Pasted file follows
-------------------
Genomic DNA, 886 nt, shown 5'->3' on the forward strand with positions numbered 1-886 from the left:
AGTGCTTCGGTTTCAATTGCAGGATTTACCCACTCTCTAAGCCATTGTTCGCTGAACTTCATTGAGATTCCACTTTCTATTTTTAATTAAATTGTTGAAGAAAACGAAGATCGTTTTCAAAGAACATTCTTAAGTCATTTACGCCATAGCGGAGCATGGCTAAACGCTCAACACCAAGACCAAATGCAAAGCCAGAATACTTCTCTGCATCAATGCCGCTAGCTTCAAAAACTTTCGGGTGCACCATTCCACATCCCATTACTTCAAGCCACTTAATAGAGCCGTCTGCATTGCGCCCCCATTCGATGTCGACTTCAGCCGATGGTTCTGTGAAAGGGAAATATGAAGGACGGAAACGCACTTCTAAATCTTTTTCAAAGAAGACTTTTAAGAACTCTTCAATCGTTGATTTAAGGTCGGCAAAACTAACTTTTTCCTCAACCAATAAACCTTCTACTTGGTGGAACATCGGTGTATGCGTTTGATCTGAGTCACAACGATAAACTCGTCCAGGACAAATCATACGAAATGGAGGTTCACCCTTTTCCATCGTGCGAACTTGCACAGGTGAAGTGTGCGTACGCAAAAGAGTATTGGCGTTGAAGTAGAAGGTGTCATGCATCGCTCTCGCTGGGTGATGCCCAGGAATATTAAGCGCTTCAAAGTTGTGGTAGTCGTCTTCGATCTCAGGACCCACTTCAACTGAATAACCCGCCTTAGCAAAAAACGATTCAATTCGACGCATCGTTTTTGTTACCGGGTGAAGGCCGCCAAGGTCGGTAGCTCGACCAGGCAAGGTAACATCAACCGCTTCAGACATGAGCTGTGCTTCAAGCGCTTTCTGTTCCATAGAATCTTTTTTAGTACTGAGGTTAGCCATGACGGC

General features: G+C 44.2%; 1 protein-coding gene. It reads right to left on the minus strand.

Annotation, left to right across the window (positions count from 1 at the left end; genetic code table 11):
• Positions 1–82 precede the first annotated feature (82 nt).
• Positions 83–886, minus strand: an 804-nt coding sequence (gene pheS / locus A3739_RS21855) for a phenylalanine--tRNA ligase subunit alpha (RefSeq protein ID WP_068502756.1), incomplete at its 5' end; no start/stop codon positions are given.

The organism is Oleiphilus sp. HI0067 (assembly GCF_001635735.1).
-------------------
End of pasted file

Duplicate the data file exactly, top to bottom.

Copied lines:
Genomic DNA, 886 nt, shown 5'->3' on the forward strand with positions numbered 1-886 from the left:
AGTGCTTCGGTTTCAATTGCAGGATTTACCCACTCTCTAAGCCATTGTTCGCTGAACTTCATTGAGATTCCACTTTCTATTTTTAATTAAATTGTTGAAGAAAACGAAGATCGTTTTCAAAGAACATTCTTAAGTCATTTACGCCATAGCGGAGCATGGCTAAACGCTCAACACCAAGACCAAATGCAAAGCCAGAATACTTCTCTGCATCAATGCCGCTAGCTTCAAAAACTTTCGGGTGCACCATTCCACATCCCATTACTTCAAGCCACTTAATAGAGCCGTCTGCATTGCGCCCCCATTCGATGTCGACTTCAGCCGATGGTTCTGTGAAAGGGAAATATGAAGGACGGAAACGCACTTCTAAATCTTTTTCAAAGAAGACTTTTAAGAACTCTTCAATCGTTGATTTAAGGTCGGCAAAACTAACTTTTTCCTCAACCAATAAACCTTCTACTTGGTGGAACATCGGTGTATGCGTTTGATCTGAGTCACAACGATAAACTCGTCCAGGACAAATCATACGAAATGGAGGTTCACCCTTTTCCATCGTGCGAACTTGCACAGGTGAAGTGTGCGTACGCAAAAGAGTATTGGCGTTGAAGTAGAAGGTGTCATGCATCGCTCTCGCTGGGTGATGCCCAGGAATATTAAGCGCTTCAAAGTTGTGGTAGTCGTCTTCGATCTCAGGACCCACTTCAACTGAATAACCCGCCTTAGCAAAAAACGATTCAATTCGACGCATCGTTTTTGTTACCGGGTGAAGGCCGCCAAGGTCGGTAGCTCGACCAGGCAAGGTAACATCAACCGCTTCAGACATGAGCTGTGCTTCAAGCGCTTTCTGTTCCATAGAATCTTTTTTAGTACTGAGGTTAGCCATGACGGC

General features: G+C 44.2%; 1 protein-coding gene. It reads right to left on the minus strand.

Annotation, left to right across the window (positions count from 1 at the left end; genetic code table 11):
• Positions 1–82 precede the first annotated feature (82 nt).
• Positions 83–886, minus strand: an 804-nt coding sequence (gene pheS / locus A3739_RS21855) for a phenylalanine--tRNA ligase subunit alpha (RefSeq protein ID WP_068502756.1), incomplete at its 5' end; no start/stop codon positions are given.

The organism is Oleiphilus sp. HI0067 (assembly GCF_001635735.1).